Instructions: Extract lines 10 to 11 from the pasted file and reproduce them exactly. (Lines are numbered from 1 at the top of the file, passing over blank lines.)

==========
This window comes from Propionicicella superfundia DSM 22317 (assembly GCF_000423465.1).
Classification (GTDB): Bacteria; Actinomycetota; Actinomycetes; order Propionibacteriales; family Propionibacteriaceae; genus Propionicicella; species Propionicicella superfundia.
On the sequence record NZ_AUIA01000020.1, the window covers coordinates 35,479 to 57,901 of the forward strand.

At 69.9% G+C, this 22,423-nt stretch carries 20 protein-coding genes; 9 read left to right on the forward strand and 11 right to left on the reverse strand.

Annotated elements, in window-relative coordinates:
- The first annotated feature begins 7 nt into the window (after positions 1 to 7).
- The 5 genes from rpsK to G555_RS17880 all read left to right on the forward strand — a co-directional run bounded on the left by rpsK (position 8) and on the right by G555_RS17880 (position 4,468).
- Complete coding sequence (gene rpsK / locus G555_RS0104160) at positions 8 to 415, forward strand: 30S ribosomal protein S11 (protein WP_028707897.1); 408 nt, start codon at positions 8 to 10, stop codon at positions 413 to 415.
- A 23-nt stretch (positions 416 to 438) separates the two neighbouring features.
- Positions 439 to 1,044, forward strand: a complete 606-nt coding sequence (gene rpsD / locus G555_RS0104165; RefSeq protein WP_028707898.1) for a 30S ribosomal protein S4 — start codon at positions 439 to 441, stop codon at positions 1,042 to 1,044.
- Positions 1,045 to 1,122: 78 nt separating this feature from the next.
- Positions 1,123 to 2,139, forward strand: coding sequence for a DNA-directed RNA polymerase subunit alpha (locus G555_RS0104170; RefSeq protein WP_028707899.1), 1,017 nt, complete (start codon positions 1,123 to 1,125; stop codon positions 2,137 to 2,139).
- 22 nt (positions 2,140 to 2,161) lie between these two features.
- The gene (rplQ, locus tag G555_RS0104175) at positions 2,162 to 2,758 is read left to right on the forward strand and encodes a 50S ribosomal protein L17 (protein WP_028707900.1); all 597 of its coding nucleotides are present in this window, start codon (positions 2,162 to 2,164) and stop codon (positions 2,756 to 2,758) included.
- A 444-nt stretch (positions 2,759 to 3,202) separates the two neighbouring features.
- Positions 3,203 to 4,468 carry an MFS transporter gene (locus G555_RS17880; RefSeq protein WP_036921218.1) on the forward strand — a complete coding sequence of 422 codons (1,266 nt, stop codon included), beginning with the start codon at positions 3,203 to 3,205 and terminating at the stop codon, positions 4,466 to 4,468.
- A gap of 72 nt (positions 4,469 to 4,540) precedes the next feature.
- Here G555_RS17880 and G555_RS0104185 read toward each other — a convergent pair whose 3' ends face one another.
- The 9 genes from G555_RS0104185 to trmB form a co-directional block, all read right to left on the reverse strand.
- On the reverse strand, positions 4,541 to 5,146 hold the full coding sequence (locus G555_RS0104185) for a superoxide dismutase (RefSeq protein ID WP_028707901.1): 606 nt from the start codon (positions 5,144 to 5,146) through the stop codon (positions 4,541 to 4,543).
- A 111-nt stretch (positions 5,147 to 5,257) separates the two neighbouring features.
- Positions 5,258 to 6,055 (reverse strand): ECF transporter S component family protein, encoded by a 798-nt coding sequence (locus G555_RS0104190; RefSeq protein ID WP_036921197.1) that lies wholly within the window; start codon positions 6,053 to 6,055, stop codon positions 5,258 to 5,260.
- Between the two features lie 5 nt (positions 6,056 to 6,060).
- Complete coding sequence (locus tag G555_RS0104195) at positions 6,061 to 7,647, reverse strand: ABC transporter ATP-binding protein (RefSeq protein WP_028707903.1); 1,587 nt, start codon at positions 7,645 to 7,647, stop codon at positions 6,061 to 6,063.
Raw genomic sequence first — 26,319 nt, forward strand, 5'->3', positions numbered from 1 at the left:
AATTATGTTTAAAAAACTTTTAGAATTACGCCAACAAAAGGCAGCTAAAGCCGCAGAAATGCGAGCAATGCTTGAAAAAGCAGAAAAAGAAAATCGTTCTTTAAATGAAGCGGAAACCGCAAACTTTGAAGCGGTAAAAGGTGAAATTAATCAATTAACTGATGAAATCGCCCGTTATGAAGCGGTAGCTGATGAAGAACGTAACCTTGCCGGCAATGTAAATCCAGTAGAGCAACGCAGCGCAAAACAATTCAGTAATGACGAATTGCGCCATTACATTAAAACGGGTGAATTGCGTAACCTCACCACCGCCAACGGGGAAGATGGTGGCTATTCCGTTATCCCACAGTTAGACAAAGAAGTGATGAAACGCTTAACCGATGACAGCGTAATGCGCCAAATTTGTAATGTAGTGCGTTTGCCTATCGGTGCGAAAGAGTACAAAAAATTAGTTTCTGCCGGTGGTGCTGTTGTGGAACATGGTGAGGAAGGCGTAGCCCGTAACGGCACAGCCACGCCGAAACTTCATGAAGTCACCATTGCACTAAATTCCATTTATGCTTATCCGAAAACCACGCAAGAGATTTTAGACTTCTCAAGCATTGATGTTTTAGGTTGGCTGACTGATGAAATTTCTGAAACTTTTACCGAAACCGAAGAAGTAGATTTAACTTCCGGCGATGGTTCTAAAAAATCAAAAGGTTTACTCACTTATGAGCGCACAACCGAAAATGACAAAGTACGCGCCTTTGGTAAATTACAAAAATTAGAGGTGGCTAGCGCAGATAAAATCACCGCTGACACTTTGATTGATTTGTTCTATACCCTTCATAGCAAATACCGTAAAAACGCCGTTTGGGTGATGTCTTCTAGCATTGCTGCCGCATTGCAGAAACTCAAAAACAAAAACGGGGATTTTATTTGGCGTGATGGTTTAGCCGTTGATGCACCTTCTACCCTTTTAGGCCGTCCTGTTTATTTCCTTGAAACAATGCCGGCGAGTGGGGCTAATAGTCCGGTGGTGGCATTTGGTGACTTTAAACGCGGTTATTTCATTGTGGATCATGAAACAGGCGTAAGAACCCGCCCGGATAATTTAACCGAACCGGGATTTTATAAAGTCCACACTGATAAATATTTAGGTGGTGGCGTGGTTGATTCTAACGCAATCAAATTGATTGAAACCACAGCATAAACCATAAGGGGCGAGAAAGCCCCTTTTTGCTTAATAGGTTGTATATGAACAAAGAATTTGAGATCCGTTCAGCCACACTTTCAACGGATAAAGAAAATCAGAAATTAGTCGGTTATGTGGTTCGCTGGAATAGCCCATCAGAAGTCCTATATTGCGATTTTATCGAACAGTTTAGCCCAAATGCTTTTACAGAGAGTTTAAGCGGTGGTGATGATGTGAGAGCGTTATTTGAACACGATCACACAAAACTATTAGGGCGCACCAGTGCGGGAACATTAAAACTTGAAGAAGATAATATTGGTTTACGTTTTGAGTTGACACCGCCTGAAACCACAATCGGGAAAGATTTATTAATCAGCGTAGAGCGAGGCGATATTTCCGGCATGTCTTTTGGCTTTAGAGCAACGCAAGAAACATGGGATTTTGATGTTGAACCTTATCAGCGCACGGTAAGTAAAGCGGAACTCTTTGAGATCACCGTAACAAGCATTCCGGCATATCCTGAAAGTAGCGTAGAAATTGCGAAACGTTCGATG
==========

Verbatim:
- Positions 439 to 1,044, forward strand: a complete 606-nt coding sequence (gene rpsD / locus G555_RS0104165; RefSeq protein WP_028707898.1) for a 30S ribosomal protein S4 — start codon at positions 439 to 441, stop codon at positions 1,042 to 1,044.
- Positions 1,045 to 1,122: 78 nt separating this feature from the next.